|Consider joining our Greatest Return Society, which honors donors whose planned or ultimate gifts provide for the future of pediatric brain tumor research.|
There are many ways to leave a lasting legacy in the fight against childhood cancer. By naming the Pediatric Brain Tumor Foundation (PBTF) as a beneficiary of your will, your life insurance policy or even your retirement plan, you are ensuring that children suffering from the most devastating of all cancers have at least a fighting chance to live a normal and healthy life.
Your compassion and generosity also provide you with tax-saving benefits. After making sure that your loved ones are taken care of, it's just as easy to make sure that sick children are being helped by leaving a portion of your estate to the PBTF.
Here are some simple options, all of which will make a vital difference in the future of those struggling with this disease today.
Through your will, you can specify a part of your estate to be directed to the PBTF. Ask your attorney to use the following language:
"I give and bequeath to the Pediatric Brain Tumor Foundation of the United States, Inc., a nonprofit corporation, 302 Ridgefield Ct., Asheville, NC 28806, __________ (insert dollar amount, percentage of estate or description of securities, property, etc.) to be used for its general purposes."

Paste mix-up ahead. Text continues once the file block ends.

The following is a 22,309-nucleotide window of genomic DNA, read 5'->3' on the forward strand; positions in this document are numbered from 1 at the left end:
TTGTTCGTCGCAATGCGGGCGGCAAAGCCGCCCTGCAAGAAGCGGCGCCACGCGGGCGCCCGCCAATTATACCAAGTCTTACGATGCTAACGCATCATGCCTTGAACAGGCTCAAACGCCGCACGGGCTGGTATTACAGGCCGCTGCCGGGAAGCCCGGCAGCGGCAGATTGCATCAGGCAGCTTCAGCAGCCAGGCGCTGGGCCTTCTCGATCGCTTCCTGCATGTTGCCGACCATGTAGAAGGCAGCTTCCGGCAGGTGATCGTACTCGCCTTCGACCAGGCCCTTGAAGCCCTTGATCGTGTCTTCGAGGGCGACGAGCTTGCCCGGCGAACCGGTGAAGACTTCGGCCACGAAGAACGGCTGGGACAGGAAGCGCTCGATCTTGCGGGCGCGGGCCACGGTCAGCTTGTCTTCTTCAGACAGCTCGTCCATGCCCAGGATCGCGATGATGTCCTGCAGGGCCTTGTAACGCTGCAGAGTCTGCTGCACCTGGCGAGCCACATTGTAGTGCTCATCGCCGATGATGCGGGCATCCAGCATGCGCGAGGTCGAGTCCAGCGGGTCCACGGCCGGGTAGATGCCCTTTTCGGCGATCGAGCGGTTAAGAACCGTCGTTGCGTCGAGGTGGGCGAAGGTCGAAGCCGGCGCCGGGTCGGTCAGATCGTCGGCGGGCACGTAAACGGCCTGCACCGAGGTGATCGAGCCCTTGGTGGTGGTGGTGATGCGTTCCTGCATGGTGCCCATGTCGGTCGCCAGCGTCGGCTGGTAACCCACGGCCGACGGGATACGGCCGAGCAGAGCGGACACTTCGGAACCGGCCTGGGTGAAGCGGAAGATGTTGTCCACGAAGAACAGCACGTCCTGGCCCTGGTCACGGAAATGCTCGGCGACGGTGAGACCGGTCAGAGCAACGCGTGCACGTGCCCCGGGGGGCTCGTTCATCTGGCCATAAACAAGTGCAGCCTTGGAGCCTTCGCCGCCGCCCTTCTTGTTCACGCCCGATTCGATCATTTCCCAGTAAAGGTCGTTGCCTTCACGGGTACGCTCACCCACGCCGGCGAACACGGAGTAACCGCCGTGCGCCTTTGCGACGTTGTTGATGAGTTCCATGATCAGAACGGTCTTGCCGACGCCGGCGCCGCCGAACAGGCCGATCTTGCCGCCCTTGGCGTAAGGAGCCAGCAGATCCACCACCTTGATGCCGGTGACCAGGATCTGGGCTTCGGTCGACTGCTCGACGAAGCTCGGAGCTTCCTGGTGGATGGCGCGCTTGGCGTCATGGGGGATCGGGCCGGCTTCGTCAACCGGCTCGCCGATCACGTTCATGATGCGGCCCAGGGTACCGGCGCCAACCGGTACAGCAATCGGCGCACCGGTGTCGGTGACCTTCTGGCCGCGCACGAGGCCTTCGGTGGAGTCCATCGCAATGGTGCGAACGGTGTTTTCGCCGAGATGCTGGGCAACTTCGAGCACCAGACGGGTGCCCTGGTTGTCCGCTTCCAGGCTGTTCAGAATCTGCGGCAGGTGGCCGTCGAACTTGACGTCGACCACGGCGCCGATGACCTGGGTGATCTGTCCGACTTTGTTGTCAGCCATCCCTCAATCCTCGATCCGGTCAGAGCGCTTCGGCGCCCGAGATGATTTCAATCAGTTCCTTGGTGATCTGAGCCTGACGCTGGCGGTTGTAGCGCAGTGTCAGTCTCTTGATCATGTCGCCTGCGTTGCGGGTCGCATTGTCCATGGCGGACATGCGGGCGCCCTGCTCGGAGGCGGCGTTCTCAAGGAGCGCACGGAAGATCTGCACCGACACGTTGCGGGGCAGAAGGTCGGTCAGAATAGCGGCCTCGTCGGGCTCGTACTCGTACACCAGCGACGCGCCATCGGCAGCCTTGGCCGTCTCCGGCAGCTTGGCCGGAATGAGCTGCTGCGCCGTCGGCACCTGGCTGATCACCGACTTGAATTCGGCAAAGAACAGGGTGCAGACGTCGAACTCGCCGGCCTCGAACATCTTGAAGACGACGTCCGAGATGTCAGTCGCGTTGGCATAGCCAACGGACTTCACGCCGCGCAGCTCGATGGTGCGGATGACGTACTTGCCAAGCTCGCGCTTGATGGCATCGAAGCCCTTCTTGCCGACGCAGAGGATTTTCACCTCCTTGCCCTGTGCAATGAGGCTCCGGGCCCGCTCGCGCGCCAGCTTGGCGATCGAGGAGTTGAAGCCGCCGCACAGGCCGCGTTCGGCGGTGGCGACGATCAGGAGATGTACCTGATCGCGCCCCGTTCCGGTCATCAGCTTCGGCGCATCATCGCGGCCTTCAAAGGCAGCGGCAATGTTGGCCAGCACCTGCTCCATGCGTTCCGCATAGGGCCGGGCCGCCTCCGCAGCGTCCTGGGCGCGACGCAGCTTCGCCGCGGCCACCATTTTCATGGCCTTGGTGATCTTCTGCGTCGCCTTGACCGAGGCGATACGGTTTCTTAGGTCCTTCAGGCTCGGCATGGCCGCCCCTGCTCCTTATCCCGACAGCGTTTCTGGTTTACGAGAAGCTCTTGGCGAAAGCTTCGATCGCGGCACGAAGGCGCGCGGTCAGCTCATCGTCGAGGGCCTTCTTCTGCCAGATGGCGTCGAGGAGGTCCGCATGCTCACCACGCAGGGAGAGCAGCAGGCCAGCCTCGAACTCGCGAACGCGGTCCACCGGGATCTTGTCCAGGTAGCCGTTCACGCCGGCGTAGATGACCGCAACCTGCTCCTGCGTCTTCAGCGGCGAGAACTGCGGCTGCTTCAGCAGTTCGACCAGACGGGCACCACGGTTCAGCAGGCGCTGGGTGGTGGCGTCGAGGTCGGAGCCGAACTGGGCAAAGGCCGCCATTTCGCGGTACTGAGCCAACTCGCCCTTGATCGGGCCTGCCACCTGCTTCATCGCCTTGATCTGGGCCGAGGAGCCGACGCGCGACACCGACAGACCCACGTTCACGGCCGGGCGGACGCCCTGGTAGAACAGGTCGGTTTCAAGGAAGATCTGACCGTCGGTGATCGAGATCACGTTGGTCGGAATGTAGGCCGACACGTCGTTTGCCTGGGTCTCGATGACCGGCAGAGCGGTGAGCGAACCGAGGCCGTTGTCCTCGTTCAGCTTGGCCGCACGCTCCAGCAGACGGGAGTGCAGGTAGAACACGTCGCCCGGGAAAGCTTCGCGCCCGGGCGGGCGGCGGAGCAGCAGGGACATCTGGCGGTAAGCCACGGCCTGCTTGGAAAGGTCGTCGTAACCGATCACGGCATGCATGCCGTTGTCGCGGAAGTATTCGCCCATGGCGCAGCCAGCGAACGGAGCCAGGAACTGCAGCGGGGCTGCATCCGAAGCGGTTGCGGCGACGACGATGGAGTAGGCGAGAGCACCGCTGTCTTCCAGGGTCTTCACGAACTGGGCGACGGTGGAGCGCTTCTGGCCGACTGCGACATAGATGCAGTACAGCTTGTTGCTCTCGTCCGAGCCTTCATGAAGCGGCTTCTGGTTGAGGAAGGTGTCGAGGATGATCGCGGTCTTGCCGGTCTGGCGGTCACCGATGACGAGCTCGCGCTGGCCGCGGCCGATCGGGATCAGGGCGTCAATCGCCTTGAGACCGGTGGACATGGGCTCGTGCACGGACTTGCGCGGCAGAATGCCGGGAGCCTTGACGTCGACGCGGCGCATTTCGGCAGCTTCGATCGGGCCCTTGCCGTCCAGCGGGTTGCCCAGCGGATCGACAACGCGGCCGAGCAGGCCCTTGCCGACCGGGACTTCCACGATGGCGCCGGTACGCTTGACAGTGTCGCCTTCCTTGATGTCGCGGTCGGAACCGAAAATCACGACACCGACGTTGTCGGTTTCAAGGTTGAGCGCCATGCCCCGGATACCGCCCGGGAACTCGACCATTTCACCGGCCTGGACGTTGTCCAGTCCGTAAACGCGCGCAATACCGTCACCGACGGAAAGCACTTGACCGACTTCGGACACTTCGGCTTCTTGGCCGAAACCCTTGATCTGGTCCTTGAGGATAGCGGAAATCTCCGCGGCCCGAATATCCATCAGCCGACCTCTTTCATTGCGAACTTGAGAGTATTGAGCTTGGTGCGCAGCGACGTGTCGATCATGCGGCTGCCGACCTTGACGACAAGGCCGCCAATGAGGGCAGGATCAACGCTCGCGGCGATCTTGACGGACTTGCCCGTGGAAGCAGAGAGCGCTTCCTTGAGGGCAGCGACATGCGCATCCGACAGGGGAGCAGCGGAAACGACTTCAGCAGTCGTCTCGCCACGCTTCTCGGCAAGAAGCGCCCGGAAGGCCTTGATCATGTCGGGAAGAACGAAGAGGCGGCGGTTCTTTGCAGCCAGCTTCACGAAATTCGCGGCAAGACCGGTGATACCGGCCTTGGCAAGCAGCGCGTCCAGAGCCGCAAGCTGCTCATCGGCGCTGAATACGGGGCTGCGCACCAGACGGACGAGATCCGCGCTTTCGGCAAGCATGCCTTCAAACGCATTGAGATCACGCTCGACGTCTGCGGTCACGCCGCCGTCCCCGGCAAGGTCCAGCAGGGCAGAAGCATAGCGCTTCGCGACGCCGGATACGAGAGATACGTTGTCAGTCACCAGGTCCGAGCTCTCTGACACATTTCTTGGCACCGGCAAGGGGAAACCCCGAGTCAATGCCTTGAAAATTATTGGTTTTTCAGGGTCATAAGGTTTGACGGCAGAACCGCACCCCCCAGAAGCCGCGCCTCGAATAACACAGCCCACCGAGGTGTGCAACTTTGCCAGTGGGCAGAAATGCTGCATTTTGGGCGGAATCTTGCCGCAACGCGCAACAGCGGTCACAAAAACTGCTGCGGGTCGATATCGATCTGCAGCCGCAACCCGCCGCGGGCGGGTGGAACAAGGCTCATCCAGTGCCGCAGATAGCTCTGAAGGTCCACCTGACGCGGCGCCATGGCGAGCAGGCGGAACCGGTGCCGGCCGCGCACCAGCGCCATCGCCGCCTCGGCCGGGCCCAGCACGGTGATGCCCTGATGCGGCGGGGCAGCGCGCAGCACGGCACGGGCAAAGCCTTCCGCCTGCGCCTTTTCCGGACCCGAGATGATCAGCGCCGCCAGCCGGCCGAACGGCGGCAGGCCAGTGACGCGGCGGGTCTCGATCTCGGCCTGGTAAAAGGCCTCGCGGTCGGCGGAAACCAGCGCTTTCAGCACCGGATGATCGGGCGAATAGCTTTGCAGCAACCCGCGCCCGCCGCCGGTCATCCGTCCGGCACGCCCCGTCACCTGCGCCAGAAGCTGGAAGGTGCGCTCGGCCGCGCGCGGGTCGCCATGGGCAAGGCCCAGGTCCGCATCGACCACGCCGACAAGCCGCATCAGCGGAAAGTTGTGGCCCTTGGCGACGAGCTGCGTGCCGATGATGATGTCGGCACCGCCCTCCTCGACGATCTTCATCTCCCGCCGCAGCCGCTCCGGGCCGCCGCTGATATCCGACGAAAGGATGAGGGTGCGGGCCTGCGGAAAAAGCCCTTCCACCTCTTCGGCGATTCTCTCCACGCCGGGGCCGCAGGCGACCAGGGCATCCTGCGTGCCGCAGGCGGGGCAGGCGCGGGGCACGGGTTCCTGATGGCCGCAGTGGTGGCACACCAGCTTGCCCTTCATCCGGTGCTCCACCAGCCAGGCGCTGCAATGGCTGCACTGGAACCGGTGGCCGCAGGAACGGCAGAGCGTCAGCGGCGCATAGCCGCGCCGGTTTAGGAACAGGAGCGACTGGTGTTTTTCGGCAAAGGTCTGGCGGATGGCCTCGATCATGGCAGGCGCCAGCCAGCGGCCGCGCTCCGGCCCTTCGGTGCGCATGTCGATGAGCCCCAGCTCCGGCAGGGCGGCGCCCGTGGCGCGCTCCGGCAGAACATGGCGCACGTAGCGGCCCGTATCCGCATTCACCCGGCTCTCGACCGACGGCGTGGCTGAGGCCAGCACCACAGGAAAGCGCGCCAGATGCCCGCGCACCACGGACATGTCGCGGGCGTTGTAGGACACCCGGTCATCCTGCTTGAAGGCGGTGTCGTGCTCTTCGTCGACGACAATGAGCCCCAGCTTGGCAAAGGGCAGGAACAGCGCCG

By transferring stock, real estate, or other assets to the PBTF, you may receive significant advantages, including a charitable income tax deduction or even an elimination of capital gains tax completely. Contact your tax advisor to learn how to make this transfer.
You may have a life insurance policy that you don't need anymore. Giving this policy to the PBTF (both as owner and beneficiary) will allow you to deduct the cash value from your taxes. The holder of your policy can help you determine the best way to accomplish this.
NOTICE: A provision of the federal tax code allowing for the charitable donation of Individual Retirement Account assets that would have otherwise expired in 2007 has been extended through Dec. 31, 2009, as part of the Emergency Economic Stabilization Act of 2008. The Pension Protection Act of 2006, or PPA, liberalized the rules allowing for the direct donation of assets held in an IRA to charitable organizations. Under Code Section 408(d)(8), added by the PPA, IRA owners who have attained age 70-and-a-half are permitted to distribute up to $100,000 per year of IRA assets directly to a qualified charity without causing such a transfer to be taxable to the IRA owner.
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